Lynn had endured unbearable grief when her father passed away, but this was worse, like having the very core of your soul ripped out and being blind to what people might think of the remains. She didn’t know who she was any more and felt completely disoriented, adrift at sea with nowhere to anchor. She had managed to mumble a weak “thank you” to Mavis on that awful day, but she hadn’t truly meant it. She did not want the Lord to be with her mother! Lynn wanted her Mum here so that she could be with her; so that she could look at her once more, so that they could laugh together again, and so that she could continue looking after her as she had done for so long. But where was her mother now? Her parent, her teacher, her inspiration, her guiding light … where was she now? Lying in a box, buried in the ground, that’s where. Lynn crumpled again at the thought of it and was consumed by heavier and more violent sobs than before.
Lynn’s face was contorted, her eyes stinging and her ears ringing. Wrath was gnawing on her spirit. Why did her mother have to leave so soon? Why couldn’t she have stayed longer? Why couldn’t the doctors have done something more to help her? Why couldn’t they make it easier for her at the end? Why couldn’t they have had more time together? Her mind was drowning in a flurry of questions and she wanted to shout them all out loud. She wanted to rage at the heavens until God was forced to see sense and return her mother to her rightful place … but she was void of heart. All her energy had been sapped by the relentless, overwhelming grief. There were a few sporadic moments of clarity when she suspected she was being selfish … her mother had been in agony and it had almost been a blessing when she remained in her slumbers; an infinite, unbroken sleep from which she would only wake for the stars and the moon.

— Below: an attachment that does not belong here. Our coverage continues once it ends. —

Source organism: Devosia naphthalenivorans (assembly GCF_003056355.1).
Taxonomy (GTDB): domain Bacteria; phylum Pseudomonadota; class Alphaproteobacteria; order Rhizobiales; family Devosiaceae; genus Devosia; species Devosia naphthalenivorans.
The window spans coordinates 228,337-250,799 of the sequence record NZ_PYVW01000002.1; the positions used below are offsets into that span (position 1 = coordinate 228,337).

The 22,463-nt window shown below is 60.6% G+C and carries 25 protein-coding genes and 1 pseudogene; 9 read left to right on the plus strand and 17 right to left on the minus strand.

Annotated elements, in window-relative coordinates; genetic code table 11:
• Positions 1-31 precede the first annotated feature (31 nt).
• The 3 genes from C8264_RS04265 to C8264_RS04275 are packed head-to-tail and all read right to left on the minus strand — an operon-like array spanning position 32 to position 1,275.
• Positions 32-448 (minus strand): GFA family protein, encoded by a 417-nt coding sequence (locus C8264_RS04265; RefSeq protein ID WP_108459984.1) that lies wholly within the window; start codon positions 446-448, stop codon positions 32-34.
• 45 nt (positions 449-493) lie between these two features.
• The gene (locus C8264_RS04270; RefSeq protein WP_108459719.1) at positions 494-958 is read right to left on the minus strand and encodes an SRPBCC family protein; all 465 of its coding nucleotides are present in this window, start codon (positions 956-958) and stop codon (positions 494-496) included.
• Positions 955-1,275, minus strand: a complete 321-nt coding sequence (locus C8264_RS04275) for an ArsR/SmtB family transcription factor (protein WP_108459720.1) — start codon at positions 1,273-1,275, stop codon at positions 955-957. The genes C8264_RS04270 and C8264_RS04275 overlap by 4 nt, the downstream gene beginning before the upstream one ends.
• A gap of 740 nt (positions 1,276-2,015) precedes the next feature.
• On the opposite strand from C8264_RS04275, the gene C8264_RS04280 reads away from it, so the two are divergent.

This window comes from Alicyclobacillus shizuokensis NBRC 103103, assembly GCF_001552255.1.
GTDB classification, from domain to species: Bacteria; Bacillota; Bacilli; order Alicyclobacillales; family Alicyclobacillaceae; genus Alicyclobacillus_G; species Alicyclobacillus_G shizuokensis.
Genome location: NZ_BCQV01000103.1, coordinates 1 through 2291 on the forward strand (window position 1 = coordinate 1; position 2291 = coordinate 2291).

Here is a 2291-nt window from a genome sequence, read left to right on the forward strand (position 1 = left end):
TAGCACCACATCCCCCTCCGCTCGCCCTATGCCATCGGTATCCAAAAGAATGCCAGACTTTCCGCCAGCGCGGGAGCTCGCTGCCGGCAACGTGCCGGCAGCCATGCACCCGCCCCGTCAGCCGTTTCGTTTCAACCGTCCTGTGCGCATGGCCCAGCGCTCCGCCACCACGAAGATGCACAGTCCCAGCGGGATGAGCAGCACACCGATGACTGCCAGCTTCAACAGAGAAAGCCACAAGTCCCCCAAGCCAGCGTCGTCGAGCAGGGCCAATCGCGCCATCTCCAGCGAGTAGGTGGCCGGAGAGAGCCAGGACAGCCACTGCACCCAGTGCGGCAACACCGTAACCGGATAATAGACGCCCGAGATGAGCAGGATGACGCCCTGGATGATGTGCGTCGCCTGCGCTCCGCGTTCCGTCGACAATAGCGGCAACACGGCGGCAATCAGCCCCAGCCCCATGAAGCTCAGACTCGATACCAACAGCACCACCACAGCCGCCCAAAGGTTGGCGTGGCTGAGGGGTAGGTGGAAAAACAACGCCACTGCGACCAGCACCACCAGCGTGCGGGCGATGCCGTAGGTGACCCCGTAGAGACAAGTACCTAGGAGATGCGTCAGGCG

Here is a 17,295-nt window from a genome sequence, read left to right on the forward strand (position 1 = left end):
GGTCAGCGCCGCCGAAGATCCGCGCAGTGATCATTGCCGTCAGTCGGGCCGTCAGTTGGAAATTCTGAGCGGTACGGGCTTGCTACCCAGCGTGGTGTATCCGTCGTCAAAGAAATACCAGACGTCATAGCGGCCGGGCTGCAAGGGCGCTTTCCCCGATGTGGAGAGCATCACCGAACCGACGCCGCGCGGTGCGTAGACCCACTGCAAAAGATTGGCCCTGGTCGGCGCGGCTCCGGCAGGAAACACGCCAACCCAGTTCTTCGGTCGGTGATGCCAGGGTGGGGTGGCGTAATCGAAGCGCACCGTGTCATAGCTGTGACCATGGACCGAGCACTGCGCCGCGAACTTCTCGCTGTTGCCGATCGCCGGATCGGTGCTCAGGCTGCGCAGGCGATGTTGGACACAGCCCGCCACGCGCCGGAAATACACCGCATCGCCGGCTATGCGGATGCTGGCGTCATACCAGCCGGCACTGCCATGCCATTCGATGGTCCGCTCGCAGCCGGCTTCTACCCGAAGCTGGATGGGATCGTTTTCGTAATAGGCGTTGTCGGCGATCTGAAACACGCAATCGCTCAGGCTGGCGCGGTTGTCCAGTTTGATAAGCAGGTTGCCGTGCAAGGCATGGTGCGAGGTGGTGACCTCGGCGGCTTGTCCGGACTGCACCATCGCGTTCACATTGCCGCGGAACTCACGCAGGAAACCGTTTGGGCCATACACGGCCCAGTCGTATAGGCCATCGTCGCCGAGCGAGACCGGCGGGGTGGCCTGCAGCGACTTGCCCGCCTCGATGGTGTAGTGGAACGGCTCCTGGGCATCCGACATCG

Marilyn watched Lynn rubbing her furrowed brow and swollen eyes. She too wanted to scream at the injustice of it all, but she was incapable of feeling anything except an overpowering sense of love. Yes, of course it hurt that she could only be here in spirit now and not in person, but regardless of her melancholy it was impossible to feel anything except love … an intense, immeasurable canyon of it.